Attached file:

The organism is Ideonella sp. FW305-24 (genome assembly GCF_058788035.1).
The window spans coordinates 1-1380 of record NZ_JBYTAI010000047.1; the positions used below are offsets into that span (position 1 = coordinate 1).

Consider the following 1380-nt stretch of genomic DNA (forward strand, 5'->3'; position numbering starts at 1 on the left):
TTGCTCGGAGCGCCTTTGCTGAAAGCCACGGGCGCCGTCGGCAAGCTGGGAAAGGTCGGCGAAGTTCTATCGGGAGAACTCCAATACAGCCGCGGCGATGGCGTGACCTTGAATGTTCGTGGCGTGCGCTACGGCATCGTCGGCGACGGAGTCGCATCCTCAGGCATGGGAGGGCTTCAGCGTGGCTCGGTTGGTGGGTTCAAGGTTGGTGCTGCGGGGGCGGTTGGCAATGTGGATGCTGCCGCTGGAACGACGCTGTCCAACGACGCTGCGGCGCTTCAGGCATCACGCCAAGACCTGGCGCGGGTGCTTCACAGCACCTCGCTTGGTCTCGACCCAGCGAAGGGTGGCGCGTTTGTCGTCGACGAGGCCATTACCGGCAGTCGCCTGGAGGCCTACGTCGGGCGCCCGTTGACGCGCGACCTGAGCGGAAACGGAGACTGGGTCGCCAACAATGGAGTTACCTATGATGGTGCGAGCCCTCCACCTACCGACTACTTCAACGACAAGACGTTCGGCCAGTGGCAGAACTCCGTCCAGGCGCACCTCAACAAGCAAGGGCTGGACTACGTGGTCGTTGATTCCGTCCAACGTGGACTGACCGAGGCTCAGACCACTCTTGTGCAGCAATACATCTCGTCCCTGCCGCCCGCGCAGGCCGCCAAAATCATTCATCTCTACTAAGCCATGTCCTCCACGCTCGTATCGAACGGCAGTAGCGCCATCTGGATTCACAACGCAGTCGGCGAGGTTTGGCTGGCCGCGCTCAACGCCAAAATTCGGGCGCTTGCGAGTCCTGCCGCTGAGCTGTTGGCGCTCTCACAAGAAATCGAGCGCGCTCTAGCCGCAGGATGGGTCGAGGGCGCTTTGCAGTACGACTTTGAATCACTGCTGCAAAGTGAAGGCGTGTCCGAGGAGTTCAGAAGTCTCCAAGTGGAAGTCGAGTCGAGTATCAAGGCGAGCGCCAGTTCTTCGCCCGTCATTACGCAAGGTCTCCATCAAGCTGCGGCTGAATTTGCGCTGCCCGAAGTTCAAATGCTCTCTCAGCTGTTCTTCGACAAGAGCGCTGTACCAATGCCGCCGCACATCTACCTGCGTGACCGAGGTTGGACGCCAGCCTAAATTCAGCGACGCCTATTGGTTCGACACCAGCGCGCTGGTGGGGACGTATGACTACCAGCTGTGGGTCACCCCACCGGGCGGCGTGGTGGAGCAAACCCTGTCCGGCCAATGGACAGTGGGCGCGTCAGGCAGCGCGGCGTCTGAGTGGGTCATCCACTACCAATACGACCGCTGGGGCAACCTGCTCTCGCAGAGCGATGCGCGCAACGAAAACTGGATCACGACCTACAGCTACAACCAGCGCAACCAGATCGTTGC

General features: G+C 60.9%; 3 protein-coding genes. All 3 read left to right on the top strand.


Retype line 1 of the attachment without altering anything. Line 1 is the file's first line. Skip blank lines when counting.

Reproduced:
The organism is Ideonella sp. FW305-24 (genome assembly GCF_058788035.1).